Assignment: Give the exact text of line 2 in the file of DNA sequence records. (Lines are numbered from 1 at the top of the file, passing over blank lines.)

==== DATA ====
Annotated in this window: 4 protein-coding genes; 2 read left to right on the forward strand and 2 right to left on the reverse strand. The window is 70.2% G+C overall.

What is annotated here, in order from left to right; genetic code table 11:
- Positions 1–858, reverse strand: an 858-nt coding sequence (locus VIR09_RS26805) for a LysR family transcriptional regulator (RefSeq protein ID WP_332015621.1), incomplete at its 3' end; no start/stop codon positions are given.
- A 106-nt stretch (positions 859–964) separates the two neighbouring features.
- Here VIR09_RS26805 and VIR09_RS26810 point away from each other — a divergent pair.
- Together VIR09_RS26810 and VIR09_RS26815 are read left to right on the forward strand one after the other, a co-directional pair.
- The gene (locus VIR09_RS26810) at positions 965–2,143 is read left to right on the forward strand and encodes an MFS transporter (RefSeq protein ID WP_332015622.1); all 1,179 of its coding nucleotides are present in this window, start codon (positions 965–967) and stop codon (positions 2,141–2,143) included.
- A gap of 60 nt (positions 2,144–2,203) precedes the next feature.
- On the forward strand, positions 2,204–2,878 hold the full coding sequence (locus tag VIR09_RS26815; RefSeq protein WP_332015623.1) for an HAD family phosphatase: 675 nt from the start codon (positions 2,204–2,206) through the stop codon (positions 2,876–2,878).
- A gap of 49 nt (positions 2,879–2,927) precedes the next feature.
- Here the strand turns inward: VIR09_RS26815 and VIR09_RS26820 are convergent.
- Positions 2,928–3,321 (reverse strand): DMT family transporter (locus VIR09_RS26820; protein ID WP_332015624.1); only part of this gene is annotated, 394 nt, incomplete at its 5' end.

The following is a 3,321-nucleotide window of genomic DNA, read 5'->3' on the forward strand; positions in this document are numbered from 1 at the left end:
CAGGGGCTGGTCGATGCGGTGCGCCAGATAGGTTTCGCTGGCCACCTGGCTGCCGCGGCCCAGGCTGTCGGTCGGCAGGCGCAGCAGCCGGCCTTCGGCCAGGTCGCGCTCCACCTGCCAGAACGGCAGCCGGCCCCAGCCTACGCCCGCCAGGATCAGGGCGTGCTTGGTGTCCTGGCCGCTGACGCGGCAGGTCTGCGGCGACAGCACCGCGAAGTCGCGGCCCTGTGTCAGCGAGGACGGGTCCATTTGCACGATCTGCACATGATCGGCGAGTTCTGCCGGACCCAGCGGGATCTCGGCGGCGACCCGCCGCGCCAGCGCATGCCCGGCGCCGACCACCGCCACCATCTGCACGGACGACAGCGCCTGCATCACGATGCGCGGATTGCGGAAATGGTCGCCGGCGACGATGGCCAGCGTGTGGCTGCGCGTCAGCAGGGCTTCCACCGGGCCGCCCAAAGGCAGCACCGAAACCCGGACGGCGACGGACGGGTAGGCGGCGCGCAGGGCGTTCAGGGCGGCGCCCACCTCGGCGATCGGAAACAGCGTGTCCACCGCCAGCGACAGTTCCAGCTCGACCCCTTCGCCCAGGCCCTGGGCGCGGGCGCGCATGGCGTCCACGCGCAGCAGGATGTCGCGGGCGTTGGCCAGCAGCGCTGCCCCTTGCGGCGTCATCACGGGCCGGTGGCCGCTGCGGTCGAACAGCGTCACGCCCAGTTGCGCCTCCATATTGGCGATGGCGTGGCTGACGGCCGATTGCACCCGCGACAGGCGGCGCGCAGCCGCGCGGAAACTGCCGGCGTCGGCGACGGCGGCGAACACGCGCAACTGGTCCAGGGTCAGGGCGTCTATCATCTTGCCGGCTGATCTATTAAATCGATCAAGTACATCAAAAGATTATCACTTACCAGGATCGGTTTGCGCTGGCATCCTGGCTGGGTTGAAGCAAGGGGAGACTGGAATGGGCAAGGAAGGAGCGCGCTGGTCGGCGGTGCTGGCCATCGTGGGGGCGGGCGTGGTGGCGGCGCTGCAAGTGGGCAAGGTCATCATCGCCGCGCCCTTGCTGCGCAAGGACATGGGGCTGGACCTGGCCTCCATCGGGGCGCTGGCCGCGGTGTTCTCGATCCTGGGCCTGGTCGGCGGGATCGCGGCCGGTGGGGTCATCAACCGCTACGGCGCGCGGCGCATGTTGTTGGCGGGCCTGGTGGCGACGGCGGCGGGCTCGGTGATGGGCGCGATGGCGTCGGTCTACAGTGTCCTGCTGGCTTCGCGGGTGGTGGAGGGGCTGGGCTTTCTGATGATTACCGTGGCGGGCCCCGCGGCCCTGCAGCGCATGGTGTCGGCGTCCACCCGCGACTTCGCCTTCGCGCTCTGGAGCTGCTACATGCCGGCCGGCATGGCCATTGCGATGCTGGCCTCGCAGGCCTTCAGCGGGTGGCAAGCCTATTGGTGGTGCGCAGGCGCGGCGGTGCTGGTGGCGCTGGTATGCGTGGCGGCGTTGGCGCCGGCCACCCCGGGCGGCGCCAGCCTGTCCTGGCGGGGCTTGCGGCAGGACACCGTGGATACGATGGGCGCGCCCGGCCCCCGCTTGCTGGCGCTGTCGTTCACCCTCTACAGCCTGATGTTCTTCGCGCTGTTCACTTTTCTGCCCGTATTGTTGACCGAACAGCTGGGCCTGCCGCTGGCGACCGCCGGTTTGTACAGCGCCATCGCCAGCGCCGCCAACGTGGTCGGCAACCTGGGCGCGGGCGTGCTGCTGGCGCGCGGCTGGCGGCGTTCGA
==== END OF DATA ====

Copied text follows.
What is annotated here, in order from left to right; genetic code table 11: